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    At one time I had a flock of semi feral bantams that lived in the pine trees behind my home. All summer long everyone would get along. Then suddenly in early Autumn, generally on a rainy day? all heck would break loose, and it would be mass warfare. They would not calm down until I trapped a majority of the cockerels and took them to the auction. I think it was a combination of the hormones and the change in appearance the rain caused (they couldn't recognize one another.) Whatever the cause was, chicken war did not end until most of the cockerels went to market. I doubt that you will be able to reintroduce the seperated cockerel to the flock.
     
  5. PamB

    PamB Chillin' With My Peeps

    Jul 20, 2010
    Dayville, CT
    My plan was to rehome the extra cockerals. I am just nervous now that I won't find him a home. I feel terrible that he needs to be separated.
     
  6. Judy

    Judy Moderator Staff Member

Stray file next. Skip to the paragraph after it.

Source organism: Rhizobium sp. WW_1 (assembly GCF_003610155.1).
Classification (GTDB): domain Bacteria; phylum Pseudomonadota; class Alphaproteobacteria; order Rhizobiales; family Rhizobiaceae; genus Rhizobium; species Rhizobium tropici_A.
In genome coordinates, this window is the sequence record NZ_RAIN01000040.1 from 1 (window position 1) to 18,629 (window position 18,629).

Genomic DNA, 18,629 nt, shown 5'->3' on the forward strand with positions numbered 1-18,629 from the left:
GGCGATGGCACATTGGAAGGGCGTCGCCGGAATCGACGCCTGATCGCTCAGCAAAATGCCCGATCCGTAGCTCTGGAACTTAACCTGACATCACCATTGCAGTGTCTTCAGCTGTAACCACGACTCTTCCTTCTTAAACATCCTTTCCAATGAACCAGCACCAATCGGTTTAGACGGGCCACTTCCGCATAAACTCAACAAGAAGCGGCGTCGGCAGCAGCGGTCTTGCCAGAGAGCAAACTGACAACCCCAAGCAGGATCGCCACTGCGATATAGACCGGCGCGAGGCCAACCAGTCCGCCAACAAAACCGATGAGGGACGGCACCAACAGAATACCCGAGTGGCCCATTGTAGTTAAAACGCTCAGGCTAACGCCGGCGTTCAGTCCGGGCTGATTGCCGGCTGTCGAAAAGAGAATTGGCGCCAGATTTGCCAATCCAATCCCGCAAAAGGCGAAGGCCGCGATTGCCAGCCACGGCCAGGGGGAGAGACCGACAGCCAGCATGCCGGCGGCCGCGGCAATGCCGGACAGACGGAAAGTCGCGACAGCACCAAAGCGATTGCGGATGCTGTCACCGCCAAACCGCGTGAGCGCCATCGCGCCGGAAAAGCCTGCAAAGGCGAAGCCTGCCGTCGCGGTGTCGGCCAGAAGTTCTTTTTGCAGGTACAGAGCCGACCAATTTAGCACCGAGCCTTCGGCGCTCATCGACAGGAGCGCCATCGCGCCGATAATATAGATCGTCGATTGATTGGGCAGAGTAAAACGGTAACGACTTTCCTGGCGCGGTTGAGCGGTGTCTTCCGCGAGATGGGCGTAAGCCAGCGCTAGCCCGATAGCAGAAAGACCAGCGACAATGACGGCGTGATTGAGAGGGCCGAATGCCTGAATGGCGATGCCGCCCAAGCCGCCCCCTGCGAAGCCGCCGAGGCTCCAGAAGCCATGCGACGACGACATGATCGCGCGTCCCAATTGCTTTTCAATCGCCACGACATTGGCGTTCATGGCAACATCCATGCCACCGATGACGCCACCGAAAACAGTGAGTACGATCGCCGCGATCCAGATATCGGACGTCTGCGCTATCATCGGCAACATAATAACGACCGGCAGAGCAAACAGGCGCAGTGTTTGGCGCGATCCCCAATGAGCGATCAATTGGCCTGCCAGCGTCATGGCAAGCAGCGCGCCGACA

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    Quote:In many cases they get rehomed to someone's soup pot. It is just life with chickens; everyone wants eggs, and one roo for 10 hens is plenty, so the world is full of extra roo's.

    In my mind, it is nothing to feel terrible about. We give them a good home and life. If some end up being a meal, at least we can see that this is handled humanely, and that their life was good. Certainly far better than the chickens at the grocery store, or, for that matter, than the fate many roo's see at a hatchery.
     
  7. LALASD4

    LALASD4 Chillin' With My Peeps

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    If you want to keep them, I would just let them fight it out if they are about the same size, one of them will back down and runs away, make sure there are places to hide that are out of sight.
     
  8. PamB

    PamB Chillin' With My Peeps

    Jul 20, 2010
    Dayville, CT